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Valley Falls , Kansas
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July 19, 2012     The Oskaloosa Independent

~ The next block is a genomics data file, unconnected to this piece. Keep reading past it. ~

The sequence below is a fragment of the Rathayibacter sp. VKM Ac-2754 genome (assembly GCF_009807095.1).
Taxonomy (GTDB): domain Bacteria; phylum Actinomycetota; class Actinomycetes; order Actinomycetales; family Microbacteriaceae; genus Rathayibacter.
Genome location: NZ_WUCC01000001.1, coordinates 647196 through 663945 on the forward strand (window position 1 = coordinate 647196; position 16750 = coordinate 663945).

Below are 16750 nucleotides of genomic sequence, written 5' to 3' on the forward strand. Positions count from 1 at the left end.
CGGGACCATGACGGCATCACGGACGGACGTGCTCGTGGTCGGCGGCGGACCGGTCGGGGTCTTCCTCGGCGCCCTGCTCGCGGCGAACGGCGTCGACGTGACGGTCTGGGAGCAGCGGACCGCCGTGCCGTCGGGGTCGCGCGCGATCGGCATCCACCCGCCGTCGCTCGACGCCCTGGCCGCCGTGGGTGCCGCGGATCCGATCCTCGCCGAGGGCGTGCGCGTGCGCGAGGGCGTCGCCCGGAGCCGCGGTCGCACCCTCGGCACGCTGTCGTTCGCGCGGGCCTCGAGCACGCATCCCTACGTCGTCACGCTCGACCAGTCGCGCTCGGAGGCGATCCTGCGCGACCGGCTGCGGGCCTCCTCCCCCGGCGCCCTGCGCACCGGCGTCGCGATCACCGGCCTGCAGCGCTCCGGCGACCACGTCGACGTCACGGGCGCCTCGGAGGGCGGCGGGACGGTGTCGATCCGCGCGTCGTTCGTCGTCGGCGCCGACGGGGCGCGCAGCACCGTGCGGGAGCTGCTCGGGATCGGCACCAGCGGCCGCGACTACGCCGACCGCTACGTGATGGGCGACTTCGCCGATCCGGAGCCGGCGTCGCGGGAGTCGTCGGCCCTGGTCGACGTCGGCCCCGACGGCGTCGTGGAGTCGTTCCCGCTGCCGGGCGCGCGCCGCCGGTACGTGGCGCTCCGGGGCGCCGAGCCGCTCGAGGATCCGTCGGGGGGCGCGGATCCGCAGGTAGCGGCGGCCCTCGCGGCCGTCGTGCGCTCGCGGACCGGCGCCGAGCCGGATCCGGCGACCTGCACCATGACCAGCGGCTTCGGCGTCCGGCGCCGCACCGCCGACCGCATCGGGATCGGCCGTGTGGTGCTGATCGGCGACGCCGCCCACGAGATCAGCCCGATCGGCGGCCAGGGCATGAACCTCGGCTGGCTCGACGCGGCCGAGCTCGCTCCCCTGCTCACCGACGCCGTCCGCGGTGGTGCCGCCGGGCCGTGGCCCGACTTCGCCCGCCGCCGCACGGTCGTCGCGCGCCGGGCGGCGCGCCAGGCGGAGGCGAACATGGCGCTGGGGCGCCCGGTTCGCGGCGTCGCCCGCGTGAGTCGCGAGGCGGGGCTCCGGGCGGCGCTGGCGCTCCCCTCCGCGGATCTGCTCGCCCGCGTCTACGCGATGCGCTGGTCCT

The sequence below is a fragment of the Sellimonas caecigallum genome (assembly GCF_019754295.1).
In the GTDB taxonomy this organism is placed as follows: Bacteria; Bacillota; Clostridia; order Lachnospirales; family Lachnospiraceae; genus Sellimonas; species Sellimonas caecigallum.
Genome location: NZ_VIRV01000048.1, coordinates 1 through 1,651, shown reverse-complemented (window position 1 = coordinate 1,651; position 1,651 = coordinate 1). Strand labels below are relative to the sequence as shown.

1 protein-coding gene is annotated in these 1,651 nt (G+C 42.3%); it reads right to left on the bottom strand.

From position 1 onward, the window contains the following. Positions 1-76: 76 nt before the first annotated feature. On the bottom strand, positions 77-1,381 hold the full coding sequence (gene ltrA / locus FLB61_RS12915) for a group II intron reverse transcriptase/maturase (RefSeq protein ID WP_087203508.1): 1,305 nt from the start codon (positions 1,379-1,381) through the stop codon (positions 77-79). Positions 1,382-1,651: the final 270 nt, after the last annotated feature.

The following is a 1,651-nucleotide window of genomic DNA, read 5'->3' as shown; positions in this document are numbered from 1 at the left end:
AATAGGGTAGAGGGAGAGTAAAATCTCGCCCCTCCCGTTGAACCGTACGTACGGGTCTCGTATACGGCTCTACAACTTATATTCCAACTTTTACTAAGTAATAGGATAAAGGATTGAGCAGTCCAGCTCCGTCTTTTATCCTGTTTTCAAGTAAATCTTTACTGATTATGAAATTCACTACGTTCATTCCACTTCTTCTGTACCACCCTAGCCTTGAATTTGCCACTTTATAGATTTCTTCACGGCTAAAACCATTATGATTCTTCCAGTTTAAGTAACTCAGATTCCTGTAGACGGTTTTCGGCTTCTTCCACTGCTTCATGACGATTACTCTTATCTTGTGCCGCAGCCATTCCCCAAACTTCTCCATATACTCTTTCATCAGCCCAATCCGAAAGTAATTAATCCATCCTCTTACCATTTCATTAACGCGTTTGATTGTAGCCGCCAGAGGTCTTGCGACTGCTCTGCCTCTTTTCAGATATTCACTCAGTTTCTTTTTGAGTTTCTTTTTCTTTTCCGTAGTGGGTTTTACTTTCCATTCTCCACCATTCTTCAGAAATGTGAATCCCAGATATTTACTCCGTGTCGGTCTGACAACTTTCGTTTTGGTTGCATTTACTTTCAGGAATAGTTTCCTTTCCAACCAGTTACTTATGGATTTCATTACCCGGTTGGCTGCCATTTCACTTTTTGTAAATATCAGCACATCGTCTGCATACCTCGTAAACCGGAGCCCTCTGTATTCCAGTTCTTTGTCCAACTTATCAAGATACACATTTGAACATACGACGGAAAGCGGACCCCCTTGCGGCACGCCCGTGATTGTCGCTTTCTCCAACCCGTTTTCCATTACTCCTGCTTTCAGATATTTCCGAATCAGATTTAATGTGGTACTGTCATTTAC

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P. 6 THURSDAY, JULY 19, 2012 THE OSKALOOSA INDEPENDENT News Annual MeridenThreshing Bee open this weekend Communities strive to by Holly Davis The Meriden Antique Engine and Threshers Association is hosting the 36th annual threshing show July 20, 21, and 22 at Cottonwood Station near Meriden. Admission is $6 for all three days and children under 12 get in free. Events include parades, tractor pulls, entertainment, and a Sunday church service. Although steam engines are no longer allowed at the show due to operational dangers, some of the greatest attractions include the most complete working blacksmith shop in the Midwest, the Thick 'n' Thin sawmill, one-cylinder gasoline engines, and a fully operational flour mill just to name a few. Country music will be provided by Just Friends Friday night and Daren and Randy Live Saturday night. While all the festivities go on and bellies become empty or mouths become dry, the grounds will be pro- viding breakfast, lunch, dinner, and everything in between. Because of the extreme heat that will most likely hit on the weekend, visitors can rest at ease knowing that the general store and church are air conditioned. Second year president of the as- sociation and former secretary, Jess Noll, remembers when the general store and print shop were in the making. He was first introduced to the grounds when his dad, a former association president, made him a member at age 12. Noll and other volunteer workers have already started preparing the grounds for the upcoming show. "We've already got wheat put up in the barn," he said. Although volunteers have worked hard to keep the progress going, set- backs have cost the association a "pretty penny" and slowed down the process a bit. The Meriden grounds endured the theft of copper last winter that affected the camping grounds. This loss, however, has been replaced and renewed with 26 camping sites and six vending electrical outlets with aluminum wiring to make it theft- proof. Improvements were made to the restrooms at Cottonwood Station last year. When it comes to future plans, Jess hopes the next big project is to update the kitchen and finish work on the inside of the church. With improvements, setbacks, and preparations, volunteers are a necessity, Noll said. Anyone is eligible to become a member and the cost is $5. Anyone who is interested can fill out an ap- plication that will be reviewed by the association committee. "The reason it's so cheap is be- cause we get it out of you later," Noll said. To be an active member, he says it's very labor intensive. He usually spends a weekend at the grounds all year round. Jess Noll, president of the Threshers Association, and other volunteers have done a lot of work preparing for the show this weekend. else, but at the Meriden threshing grounds. The ceremony took place in front of the log cabin and a barn dance followed. "She puts up with it," he laughed. "She let's me come play." Noll and other members have put many hours into preparing for the big show. Jess hopes that the people will enjoy the fun-filled weekend with family. "For six dollars a head, I think this is the best family entertainment you can find; and I want to stress the family part. You can bring the kids up for a while and come and go when you please," he said. "We try to tell members to do what they can. We understand that family comes first. We don't force anything," he said. Noll feels that there is a "youth shortage" when it comes to the future threshing generation, but hopes that the tradition will continue on for as long as it can. The president said he'll probably be here when he's 80. With the dedication and passion Jess has for the show, it isn't surpris- ing that his wife has a part in all of it too. He and his wife, the former Stacey Farrar, recently got married in June. The wedding was where Kansas 2012 duck populations are at record highs wetland declines in western South Dakota and Montana resulted in mostly poor to fair habitat condi- tions. The annual survey guides US- FWS waterfowl conservation pro- grams under authority of the 1918 Migratory Bird Treaty Act. The USFWS works in partnership with state biologists from the four flyways - the Atlantic, Mississippi, Central and Pacific- to establish regulatory frameworks for waterfowl hunting season lengths, dates, and bag limits, derived in part from the data gath- ered through this annual survey. Using these frameworks as guides, the Kansas Wildlife, Parks and Tour- ism Commission will establish the 2012-2013 waterfowl seasons and bag limits at its August 23 meeting. The meeting will be conducted at the Kansas Wetland Education Center, 592 NE K-156 Highway, Great Bend, with the afternoon session beginning at 1:30 p.m. Waterfowl seasons will be discussed at the Public Hearing portion of the meeting, which will begin at 7 p.m. Although breeding habitat condi- tions have declined from previous years, the U.S. Fish and Wildlife Service's 2012 "Trends in Duck Breeding Populations" report esti- mates breeding waterfowl numbers in North America's duck factory is at a record high. This year's estimate of 48.6 million breeding ducks is significantly higher than the 45.6 million birds estimated last year and 43 percent above the long-term average. This annual report summarizes information about the status of duck populations and wetland habitats collected by wildlife biologists from the USFWS and the Canadian Wildlife Service for the "Waterfowl Breeding Population and Habitat Survey." The survey samples more than 2 million square miles of wa- terfowl habitat across the United States and Canada. Highlights from the survey in the northcentral United States, southcentral and northern Canada, and Alaska include the following population abundance estimates: • mallard -- 10.6 million, a 15 percent increase over 2011 and a 39 percent increase over the long-term average of 7.6 million; • gadwall -- 10 percent above the 2011 estimate and 96 percent above the long-term average; • American wigeon -- 3 percent above 2011, but remains 17 percent below the long-term average; * green-winged and blue-winged teal -- 3.5 million and 9.2 million, re- spectively, 20 percent and 3 percent above 2011 numbers. Both species continue to remain well above long- term averages by 74 percent and 94 percent, respectively; • northern shovelers -- 5.0 million, 8 percent above 2011 and 111 per- cent above the long-term average; • northern pintail -- 3.5 million, 22 percent below the 2011 estimate and 14 percent below the long-term average; • redhead -- unchanged from last year but 89 percent above the long- term average; • canvasback -- 0.8 million, 10 percent above last year's estimate and 33 percent above the long-term average; and • lesser and greater scaup -- 5.2 million, 21 percent above the 2011 estimate and 4 percent above the long-term average. Habitat conditions observed across the survey areas during the 2012 Waterfowl Breeding Population and Habitat Survey were character- ized by average to below-average moisture, especially in the southern portions, due primarily to a mild winter and an early spring. The 2012 survey's estimate of ponds for the northcentral U.S. was 1.7 million, 49 percent below the 2011 estimate of 3.2 million and similar to the long-term average. Significant decreases in wetland numbers and conditions occurred in the U.S. Prairies during 2012. Nearly all of the northcentral U.S. habitat was rated as good to ex- cellent in 2011; however, only the habitat in the coteau region of North and South Dakota was rated as good in 2012, and no areas were rated as excellent habitat this year. Severe KDWPT accepting applications for private land grants sensitive wildlife species; 2) res- toration or maintenance of areas supporting high densities of playa lakes surrounded by grasslands; and 3) restoration or enhancement of streams and associated riparian buffers. Applications are being accepted immediately with a deadline of Oct. 1. Those landowners receiving funding will be required to match a minimum of 25 percent of total project costs. This match can either be a cash contribution from a non- federal source or contributions of labor, materials, or equipment use. Applications will be accepted until available funds have been commit- ted. Program provides technical as- sistance and financial incentives to enhance wildlife habitat on private land; Oct. 1 application deadline The Kansas Department of Wildlife, Parks and Tourism is now accepting applications for State Wildlife Grants (SWG), which are awarded to qualified private land- owners to enhance wildlife habitat on their land. Since its inception, the SWG Private Landowner Pro- gram has funded more than $1.4 million to complete 60 private land habitat projects. Projects include removing invasive woody plants from native mixed-grass prairie, constructing alternate watering $205,000 in SWG funds to further continue this private landowner habitat conservation work. To be eligible, applications must address issues and strategies iden- tified in the Kansas Comprehen- sive Wildlife Conservation Plan. Applications will be scored based on established criteria to ensure all applicants are considered fairly and that the highest-ranking proj- ects are selected. Proposals with potential to score highest will specifically address restoration and enhancement activities that will contribute to 1) development or maintenance of large grassland blocks capable of supporting area- cardiac care isn't just a passion ... it's an obsession. years, St. Francis bdng the people of Topeka the re available. In fact it's all we can focus It's why we're a in cardiac and vascular care, and why we're consistently ranked as havingthe best quality of care in the area.'More importantly, it's the kind of dedication that shows in everything we do.  Cam with a Soul" Center Dr.JohnJollff Cardiologist make home a better place facilities to help with native short- grass prairie management, conver- sion of cool season grass to native grass and forbs, and construction of perimeter fencing on expiring CRP fields to help maintain those fields in native grass. These projects will improve more than 20,346 acres of habitat that will benefit wildlife considered Species of Greatest Conservation Need in Kansas. In the past, KDWPT received $586,000 of SWG funds from the U.S. Fish and Wildlife Service to aid in the protection and manage- ment of priority habitats for SGCG in Kansas. In June 2012, the de- partment received an additional innovativecarewithasoul,com 46-04-8tc by Nancy B. Peterson K-State Research and Extension News Media Services The report is in, and enough to generate a WOWt In 2011, Kansas PRIDE commu- nities reported contributing 94,263 volunteer hours toward community and economic development. "The estimated dollar value for the time is $1,677,800," said Dan Kahl, K-State Research and Exten- sion PRIDE Program coordinator, who cited The Independent Sector as a resource for his calculations. So, what is PRIDE? And, what do its volunteers have to show for their time? The Kansas PRIDE Program facilitates volunteer-driven com- munity and economic development by working with K-State Research and Extension and the Kansas De- partment of Commerce to guide self-assessment, help communities identify important projects for their future, establish priorities, and iden- tify resources to help them get the job done. The effort, which has a more than 40-year history of supporting com- munity improvement, has evolved with changing times, said Kahl, who explained that successful PRIDE communities were recently honored June 2 at PRIDE Day in Melvern, Kan. Communities cited for complet- ing projects that add capital improve- ments to their community included: • Alton, pop. 104, earned a top 2012 award (projects completed in 2011) for Built Capital by creat- ing a skateboard park. Third and fourth grade boys and their fathers approached the city council, which included PRIDE members, and were challenged to raise the funds and take responsibility for the project. With the help of Post Rock Exten- sion agent and PRIDE representative Nadine Sigle, the group applied for and was selected to receive a K-State Research and Extension Get It-Do It grant to support youth and adult partnerships in promoting physical activity, health and wellness. Community volunteers, including children, worked together to research equipment, make a budget, host com- munity events to raise money, and build a safe new park for youth. * Larned, pop. 3,340, earned a 2012 award for Built Capital for add- ing Splash Pad and Park. PRIDE volunteers surveyed the community, and picked up on a suggestion to revive an aging park and adding a Splash Pad. They sought community support favoring a $25,000 contribution from the city if volunteers could submit a success- ful Small Communities Improvement Program (SCIP) Grant for $125,000 from the Kansas Department of Com- merce. Community volunteers contribut- ed more than 6,000 hours to complete the Splash Pad and update the park with new play equipment, refinished tennis courts, and lighting. • Highland, pop. 933, earned a 2012 Financial Capital award for creative and persistent fundraising to replace their city's aging holiday decorations. PRIDE volunteers wanted to make Highland the "Snowflake Capital" of Kansas, and hosted com- munity dinners, worked food stands, recycled aluminum cans, sold books, and organized event after event to raise $6,000 toward the purchase of the decorations. • Lucas, pop. 407, earned a Cul- tural Capital award for creating a Main Street mural illustrating the history of the area, which includes Wilson, Kan., and the Czechoslova- kian immigrants who chose the area as their home. PRIDE volunteers collaborated with members of a Scenic Byway Committee and local artist Erika Nelson to replace and update a mural that had been painted in 1998. They sought funding from the Kansas Arts Commission, Russell County Convention and Visitors Bureau, area businesses, and indi- viduals, and invited high school art students and volunteers to help pre- pare the site and complete the new mural, which, as they say is "the talk of the town." • Spearville, pop. 827, earned a Social Capital Award for organizing a neighborhood watch program, with neighbors watching out for neigh- bors. PRIDE volunteers sought support from the local police chief in develop- ing a plan, and played an important role in convening organizations and residents to ensure a safer commu- nit),. They invited participation from the Ford County communications coordinator, medical and fire person- nel and school district, publicized the effort in a newspaper, staged a flyer-design contest with K-5th grad- ers, and collaborated with the Lions Club to co-host a meal to introduce the plan and unite the community in putting it to work. • Stafford, pop. 1,032, earned a 2012 award for Political Capital for conducting a community assessment and developing a vision statement to guide PRIDE community and eco- nomic development. Disappointment with participa- tion in previous surveys prompted PRIDE volunteers to invite Glenn Newdigger, K-State Research and Extension agent in Stafford County, to organize a visioning session with a goal of assessing where the com- munity is today, and where the public ' would like it to be in the future. The session drew participants from ages 10 to 80+, and is being used as a" planning tool for community develop- ment. • Washington, pop. 1,083, earned a Human CapitaIAward for seasonal holiday efforts in helping families through a "Christmas Compassion Project." In 2003, the Washington County Ministerial Association introduced an Angel Tree requesting holiday gifts for residents, and followed up by adding a seasonal food box. In 2010, the local PRIDE committee assumed responsibility for food gifts, and, in 2011, added a holiday dinner for 550 people, including recipients of 323 Angel Tree gifts and 155 PRIDE food boxes with enough food for eight meals. The project represented more than 2,000 volunteer hours and $20,000 in donations from businesses, individu- als and organizations, such as swine producers who donated 150 pounds of ham for meals. Top award recipients earn a plaque and are eligible to apply for Star or Community of Excellence Awards, and grants to fund future projects, Kahl said. Additional awards to community- based PRIDE groups earning honor- able mention in the Natural Capital category are: • Alden, pop. 154, which raised the money and contributed volun- teer hours to re-do a former flower garden near the post office. It turned an empty lot on Main Street into a colorful, inviting garden. • Potwin, pop. 434, collaborated with the local Lions Club, Scouts, Methodist and Christian churches and businesses and encouraged youth and adult partnerships (ages 2 to 90) to grow and contribute 1,470 pounds of fresh produce for distri- bution to the Salvation Army in Wichita, a shelter in El Dorado, and Food 4 Kids. About 70 Kansas communities participate in the Kansas PRIDE program annually, Kahl said. Partners a plus for successful communities Cooperation is key to success- ful community development, yet many volunteers work behind the scenes, and share facilities or other resources without fanfare. They're often perennial partners, and that's why Kansas' PRIDE communities choose to honor them with a Community Partner Award, said Dan Kahl, K-State Research and Extension PRIDE coordina- tor. Award recipients are nominated by their local PRIDE representa- tives, and are honored at PRIDE Day, which, this year, was held June 2 in Melvern, Kan. Recipients of 2012 PRIDE Com- munity Partner Awards are: • Veterans of Foreign Wars of the U.S. (VFW) Post 11499 (nominated by Basehor PRIDE) was recognized for its willingness to allow com- munity groups to use its facility as a community center, as well as sponsoring - and hosting - such Roy l00vy Wvstvm iavitvs you to thv Cdvbmti0n of OF 000000i"CO00WSOT Saturday, &ly 28, zolz Cr0ssr0ads Cowboy Church. I-Iwy 24/59 £ IIS IIwy 76, Willimstowa Admission. $5, kids under 12 free * O0wb0y% O0wkids * Sile ap sad get o d0wn to te Cr0mxIs Cowboy Chh t0 aa eveaiag of eatrtaianma% eucato cud fun lebratiag o wer befitS. For mo information c0ntct tutor Terry Newll at 785-80-8165 or Jo Turner =t 785-23.-0579 or visit www.CrossroadsCowboyChuh.net events. • Jenny Manry (nominated by Larned PRIDE) was recognized for investing time as a grant-writer to raise funds for community devel- opment, and leading projects such as Camp Pawnee, a community garden, orchard and vineyard, and youth and adult partnerships to improve community. • Doug Brant (nominated by Lucas PRIDE) is a third generation member of his family to operate a Main Stree Business in the com- munity, and a willing volunteer in improving the city's downtown, mini-park and picnic area. He also facilitated several projects, includ- ing the mural honoring the city's Czech heritage, which earned a 2012 PRIDE award for Cultural Capital. • Joann Knight (nominated by VALLEY MINI-STORAGE I Space Available [ 876-2606 or 945-6248 Spearville PRIDE) provides lead- ership for the Dodge City/Ford County Economic Development Corporation, and has assisted Spearville with economic develop- ment, brochure and website de- velopment, Safe Routes to School Grant, business and housing de- velopment and a master plan for developing recreation. • Quivira National Wildlife Ref- uge (nominated by Stafford PRIDE) is part of the National Wildlife Refuge System, and offers oppor- tunities for observing wildlife and environmental education as part of an annual PRIDE-sponsored event titled: "Bike and Hike with the Birds." • City of Wilson (nominated by Wilson PRIDE) has collaborated with PRIDE volunteers to develop and care for a new city park. 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